“Here’s to the boys back in 628, where an ear to the wall was a twist of fate.” These lyrics refer to a pack of vicious gossips, overheard by the narrator while talking a bunch of smack about him. This tickled me when I first heard the story behind it, because 628 is the telephone exchange of the small town where I grew up and, as the saying goes, a more wretched hive of scum and villainy is scarcely to be found.
Well, okay, so that’s an exaggeration. But, as I found out when I ventured out to work in surrounding cities, we do have a reputation for being a hardheaded, clannish, unpleasant people, and it’s not entirely unfounded. I never really wondered about this – I hated that reputation and found it embarrassing, but it was what it was – but I never thought about it until recently.
A couple of weeks ago, I picked up a copy of Huey Long, A Biography By T. Harry Williams. I thought I was going to read a biography of, you know, Huey Long, but first I was treated to a pretty frank and commonsense summing-up of the parish where I was born and raised (we don’t have counties here in Louisiana, we have parishes). Back when Louisiana was being settled, the area that would become Winn Parish didn’t have much to recommend it, according to T. Harry, whom I assume knows what he’s talking about. The soil was too poor for farming, really, and there was nothing to trade (this is before the lumber industry took ahold). The people who settled here were, by necessity, stubborn and possibly delusional. They were a people not much swayed by others’ opinions, and of this select group of settlers, even fewer dug their heels in hard enough to find success. What success they did find was pitiful by wealthier parishes’ standards, but Winn Parish people likely neither realized that nor would’ve cared much if they had. When the regional climate turned rebellious in the 1860s, Winn Parish collectively spat on the ground and instructed their delegate to vote against secession. They weren’t slaveholders, they reasoned; it wasn’t their war. The delegate shared this view and voted the Winn Parish conscience, and when outvoted, refused to sign off on the decision. (He did, however, dutifully raise a force to send to fight for the Confederacy.) This was the climate that produced Earl and Huey Long, the former a poster child for Winn Parish jackassery and the latter a perfect storm of intellect, ambition and ruthlessness.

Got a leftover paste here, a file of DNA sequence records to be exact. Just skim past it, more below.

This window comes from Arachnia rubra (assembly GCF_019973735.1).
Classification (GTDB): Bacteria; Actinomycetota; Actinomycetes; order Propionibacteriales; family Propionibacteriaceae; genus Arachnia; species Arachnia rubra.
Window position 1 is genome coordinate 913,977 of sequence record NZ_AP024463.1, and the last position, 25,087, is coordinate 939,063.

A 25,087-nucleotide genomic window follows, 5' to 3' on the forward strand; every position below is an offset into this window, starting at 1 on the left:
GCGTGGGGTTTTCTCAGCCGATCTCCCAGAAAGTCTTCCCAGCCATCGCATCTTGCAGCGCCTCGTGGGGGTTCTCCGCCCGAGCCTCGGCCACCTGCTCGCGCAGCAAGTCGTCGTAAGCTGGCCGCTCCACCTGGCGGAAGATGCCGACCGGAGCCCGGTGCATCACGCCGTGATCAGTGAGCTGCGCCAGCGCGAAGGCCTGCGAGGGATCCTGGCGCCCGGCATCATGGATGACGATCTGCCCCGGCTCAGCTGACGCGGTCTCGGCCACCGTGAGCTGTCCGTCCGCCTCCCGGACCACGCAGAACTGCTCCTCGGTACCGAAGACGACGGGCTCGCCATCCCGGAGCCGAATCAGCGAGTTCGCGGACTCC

My takeaway from this, filtered through my own experience, is that if you have roots here (my own family has buried our sixth generation at Pleasant Hill cemetery), you likely have a strong streak of stubbornness running through you. This can be a fine thing if it’s tempered with the thoughtfulness and purpose exhibited by our ancestors. The “Winnians” of today, though, tend to have this manifest in what can only be described as douchebag behavior; insular, unthinking, a backwoods strain of pigheadedness that’s no credit to anyone. It’s unfortunate, because we can be so much better than we are. We have the blueprints; we have the inherited ability. It’s a good thing the dead can’t reanimate, as it’s my belief that if our forefathers could see how we’ve squandered their legacy, they would summarily kick the shit out of us.